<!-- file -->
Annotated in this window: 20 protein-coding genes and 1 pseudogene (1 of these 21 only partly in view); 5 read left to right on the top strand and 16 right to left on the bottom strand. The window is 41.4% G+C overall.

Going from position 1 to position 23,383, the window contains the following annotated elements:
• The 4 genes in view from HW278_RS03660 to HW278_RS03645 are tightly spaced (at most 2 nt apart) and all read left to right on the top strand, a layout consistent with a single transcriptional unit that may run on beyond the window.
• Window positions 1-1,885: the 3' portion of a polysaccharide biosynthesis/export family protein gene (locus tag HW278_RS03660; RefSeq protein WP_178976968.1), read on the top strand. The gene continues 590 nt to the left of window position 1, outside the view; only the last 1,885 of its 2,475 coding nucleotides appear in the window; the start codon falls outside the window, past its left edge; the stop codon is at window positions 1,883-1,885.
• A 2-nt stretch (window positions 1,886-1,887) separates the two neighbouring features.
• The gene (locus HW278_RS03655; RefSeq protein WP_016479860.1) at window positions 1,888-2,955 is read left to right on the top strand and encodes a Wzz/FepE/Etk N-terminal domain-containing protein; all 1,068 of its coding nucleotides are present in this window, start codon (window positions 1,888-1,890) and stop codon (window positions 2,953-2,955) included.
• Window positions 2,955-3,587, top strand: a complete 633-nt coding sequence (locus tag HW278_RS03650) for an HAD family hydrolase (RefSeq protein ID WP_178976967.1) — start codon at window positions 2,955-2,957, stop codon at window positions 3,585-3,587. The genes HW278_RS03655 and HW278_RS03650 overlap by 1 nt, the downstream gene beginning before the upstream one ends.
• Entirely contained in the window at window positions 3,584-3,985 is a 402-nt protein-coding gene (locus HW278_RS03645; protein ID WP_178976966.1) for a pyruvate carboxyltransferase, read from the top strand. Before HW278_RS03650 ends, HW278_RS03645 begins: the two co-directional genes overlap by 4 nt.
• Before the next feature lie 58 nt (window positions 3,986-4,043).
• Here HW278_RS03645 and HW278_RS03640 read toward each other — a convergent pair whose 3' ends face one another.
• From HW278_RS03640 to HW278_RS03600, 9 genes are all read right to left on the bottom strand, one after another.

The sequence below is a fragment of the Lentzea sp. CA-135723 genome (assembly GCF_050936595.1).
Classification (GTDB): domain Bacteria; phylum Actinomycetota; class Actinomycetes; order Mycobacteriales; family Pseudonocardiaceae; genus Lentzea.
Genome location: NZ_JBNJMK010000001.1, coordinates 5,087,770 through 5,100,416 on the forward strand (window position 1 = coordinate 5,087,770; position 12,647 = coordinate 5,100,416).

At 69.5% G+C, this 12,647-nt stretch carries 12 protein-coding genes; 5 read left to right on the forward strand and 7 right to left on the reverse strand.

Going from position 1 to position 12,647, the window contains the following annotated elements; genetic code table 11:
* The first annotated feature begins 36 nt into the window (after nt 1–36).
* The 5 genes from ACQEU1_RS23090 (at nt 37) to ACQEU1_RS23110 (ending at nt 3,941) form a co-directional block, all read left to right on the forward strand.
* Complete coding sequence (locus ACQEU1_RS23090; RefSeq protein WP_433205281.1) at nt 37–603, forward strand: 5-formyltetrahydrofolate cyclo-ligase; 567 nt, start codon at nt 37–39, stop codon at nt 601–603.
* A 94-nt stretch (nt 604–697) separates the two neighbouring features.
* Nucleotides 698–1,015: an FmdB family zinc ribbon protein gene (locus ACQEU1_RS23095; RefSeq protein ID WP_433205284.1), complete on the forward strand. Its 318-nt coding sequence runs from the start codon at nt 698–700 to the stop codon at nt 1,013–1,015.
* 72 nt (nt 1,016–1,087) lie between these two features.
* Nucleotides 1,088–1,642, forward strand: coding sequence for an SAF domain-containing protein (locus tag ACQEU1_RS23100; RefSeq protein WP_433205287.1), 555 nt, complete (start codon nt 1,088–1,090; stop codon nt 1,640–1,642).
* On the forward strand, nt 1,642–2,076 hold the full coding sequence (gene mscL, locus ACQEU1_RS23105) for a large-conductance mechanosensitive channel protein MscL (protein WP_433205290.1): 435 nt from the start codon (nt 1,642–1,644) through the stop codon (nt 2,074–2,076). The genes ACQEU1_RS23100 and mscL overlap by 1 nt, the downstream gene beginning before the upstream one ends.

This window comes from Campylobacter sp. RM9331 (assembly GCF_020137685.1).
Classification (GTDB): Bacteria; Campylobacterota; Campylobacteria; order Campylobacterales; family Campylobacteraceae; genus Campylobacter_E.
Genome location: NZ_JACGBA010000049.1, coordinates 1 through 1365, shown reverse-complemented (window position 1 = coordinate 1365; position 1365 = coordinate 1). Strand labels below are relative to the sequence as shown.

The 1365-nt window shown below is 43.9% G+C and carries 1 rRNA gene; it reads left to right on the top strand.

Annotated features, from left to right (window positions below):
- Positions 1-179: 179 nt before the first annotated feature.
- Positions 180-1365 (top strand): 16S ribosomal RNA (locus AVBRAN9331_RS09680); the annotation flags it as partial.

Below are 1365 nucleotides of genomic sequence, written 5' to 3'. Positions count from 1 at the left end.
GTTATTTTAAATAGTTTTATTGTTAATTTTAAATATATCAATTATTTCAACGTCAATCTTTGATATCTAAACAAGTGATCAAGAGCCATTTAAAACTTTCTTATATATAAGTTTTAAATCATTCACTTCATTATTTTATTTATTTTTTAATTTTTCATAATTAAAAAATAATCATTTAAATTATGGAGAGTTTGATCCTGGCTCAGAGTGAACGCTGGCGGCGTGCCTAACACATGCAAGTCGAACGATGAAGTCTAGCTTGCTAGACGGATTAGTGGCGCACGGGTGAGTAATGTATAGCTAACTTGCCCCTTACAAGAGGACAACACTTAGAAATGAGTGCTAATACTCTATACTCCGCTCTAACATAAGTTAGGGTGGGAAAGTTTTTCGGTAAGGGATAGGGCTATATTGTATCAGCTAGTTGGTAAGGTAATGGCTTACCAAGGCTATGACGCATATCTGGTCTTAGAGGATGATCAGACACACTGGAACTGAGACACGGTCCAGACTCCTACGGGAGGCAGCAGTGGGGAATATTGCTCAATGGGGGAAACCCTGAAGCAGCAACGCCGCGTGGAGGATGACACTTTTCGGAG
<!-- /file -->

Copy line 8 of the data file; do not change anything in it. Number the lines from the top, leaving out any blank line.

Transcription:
• Entirely contained in the window at window positions 3,584-3,985 is a 402-nt protein-coding gene (locus HW278_RS03645; protein ID WP_178976966.1) for a pyruvate carboxyltransferase, read from the top strand. Before HW278_RS03650 ends, HW278_RS03645 begins: the two co-directional genes overlap by 4 nt.